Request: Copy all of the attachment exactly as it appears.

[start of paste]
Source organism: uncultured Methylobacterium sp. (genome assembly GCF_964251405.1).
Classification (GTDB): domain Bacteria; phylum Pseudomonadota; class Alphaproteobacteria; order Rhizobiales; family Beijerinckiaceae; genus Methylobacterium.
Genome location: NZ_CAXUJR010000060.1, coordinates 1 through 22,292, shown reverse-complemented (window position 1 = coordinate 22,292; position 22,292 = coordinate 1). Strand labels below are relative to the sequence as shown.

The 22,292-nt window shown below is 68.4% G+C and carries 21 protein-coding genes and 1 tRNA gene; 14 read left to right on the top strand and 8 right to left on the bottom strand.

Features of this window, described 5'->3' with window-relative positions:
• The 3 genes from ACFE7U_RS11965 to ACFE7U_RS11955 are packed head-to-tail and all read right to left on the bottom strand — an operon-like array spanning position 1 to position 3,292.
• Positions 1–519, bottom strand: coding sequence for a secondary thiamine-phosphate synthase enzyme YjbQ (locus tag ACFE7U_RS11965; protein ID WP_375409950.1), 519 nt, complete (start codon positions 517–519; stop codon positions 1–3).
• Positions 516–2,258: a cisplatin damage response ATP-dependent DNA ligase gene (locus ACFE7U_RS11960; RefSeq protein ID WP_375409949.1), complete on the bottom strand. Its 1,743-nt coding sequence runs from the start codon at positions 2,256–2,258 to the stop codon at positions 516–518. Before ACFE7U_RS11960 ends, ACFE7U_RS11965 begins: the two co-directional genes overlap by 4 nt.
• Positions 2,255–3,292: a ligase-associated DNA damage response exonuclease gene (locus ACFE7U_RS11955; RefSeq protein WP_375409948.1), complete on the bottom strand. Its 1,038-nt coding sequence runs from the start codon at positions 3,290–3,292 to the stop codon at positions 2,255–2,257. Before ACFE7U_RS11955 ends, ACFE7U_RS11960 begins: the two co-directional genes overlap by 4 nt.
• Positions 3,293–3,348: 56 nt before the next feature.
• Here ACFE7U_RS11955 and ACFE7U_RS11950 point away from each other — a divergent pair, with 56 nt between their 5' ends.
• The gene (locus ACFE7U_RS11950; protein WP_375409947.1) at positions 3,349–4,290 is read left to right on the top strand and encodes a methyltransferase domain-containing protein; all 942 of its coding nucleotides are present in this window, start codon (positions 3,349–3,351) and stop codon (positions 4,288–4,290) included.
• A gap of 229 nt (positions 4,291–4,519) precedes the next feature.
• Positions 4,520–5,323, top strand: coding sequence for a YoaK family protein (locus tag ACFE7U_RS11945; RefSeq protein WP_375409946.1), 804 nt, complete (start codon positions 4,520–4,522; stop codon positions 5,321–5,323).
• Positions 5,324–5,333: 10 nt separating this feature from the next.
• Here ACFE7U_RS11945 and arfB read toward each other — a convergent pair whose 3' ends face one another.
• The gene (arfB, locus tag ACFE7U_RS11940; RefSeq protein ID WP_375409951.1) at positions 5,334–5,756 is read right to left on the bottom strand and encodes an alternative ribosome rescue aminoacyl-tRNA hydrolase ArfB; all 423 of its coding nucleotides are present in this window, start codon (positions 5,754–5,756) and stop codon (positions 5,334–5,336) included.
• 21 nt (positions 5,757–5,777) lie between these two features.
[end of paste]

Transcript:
Source organism: uncultured Methylobacterium sp. (genome assembly GCF_964251405.1).
Classification (GTDB): domain Bacteria; phylum Pseudomonadota; class Alphaproteobacteria; order Rhizobiales; family Beijerinckiaceae; genus Methylobacterium.
Genome location: NZ_CAXUJR010000060.1, coordinates 1 through 22,292, shown reverse-complemented (window position 1 = coordinate 22,292; position 22,292 = coordinate 1). Strand labels below are relative to the sequence as shown.

The 22,292-nt window shown below is 68.4% G+C and carries 21 protein-coding genes and 1 tRNA gene; 14 read left to right on the top strand and 8 right to left on the bottom strand.

Features of this window, described 5'->3' with window-relative positions:
• The 3 genes from ACFE7U_RS11965 to ACFE7U_RS11955 are packed head-to-tail and all read right to left on the bottom strand — an operon-like array spanning position 1 to position 3,292.
• Positions 1–519, bottom strand: coding sequence for a secondary thiamine-phosphate synthase enzyme YjbQ (locus tag ACFE7U_RS11965; protein ID WP_375409950.1), 519 nt, complete (start codon positions 517–519; stop codon positions 1–3).
• Positions 516–2,258: a cisplatin damage response ATP-dependent DNA ligase gene (locus ACFE7U_RS11960; RefSeq protein ID WP_375409949.1), complete on the bottom strand. Its 1,743-nt coding sequence runs from the start codon at positions 2,256–2,258 to the stop codon at positions 516–518. Before ACFE7U_RS11960 ends, ACFE7U_RS11965 begins: the two co-directional genes overlap by 4 nt.
• Positions 2,255–3,292: a ligase-associated DNA damage response exonuclease gene (locus ACFE7U_RS11955; RefSeq protein WP_375409948.1), complete on the bottom strand. Its 1,038-nt coding sequence runs from the start codon at positions 3,290–3,292 to the stop codon at positions 2,255–2,257. Before ACFE7U_RS11955 ends, ACFE7U_RS11960 begins: the two co-directional genes overlap by 4 nt.
• Positions 3,293–3,348: 56 nt before the next feature.
• Here ACFE7U_RS11955 and ACFE7U_RS11950 point away from each other — a divergent pair, with 56 nt between their 5' ends.
• The gene (locus ACFE7U_RS11950; protein WP_375409947.1) at positions 3,349–4,290 is read left to right on the top strand and encodes a methyltransferase domain-containing protein; all 942 of its coding nucleotides are present in this window, start codon (positions 3,349–3,351) and stop codon (positions 4,288–4,290) included.
• A gap of 229 nt (positions 4,291–4,519) precedes the next feature.
• Positions 4,520–5,323, top strand: coding sequence for a YoaK family protein (locus tag ACFE7U_RS11945; RefSeq protein WP_375409946.1), 804 nt, complete (start codon positions 4,520–4,522; stop codon positions 5,321–5,323).
• Positions 5,324–5,333: 10 nt separating this feature from the next.
• Here ACFE7U_RS11945 and arfB read toward each other — a convergent pair whose 3' ends face one another.
• The gene (arfB, locus tag ACFE7U_RS11940; RefSeq protein ID WP_375409951.1) at positions 5,334–5,756 is read right to left on the bottom strand and encodes an alternative ribosome rescue aminoacyl-tRNA hydrolase ArfB; all 423 of its coding nucleotides are present in this window, start codon (positions 5,754–5,756) and stop codon (positions 5,334–5,336) included.
• 21 nt (positions 5,757–5,777) lie between these two features.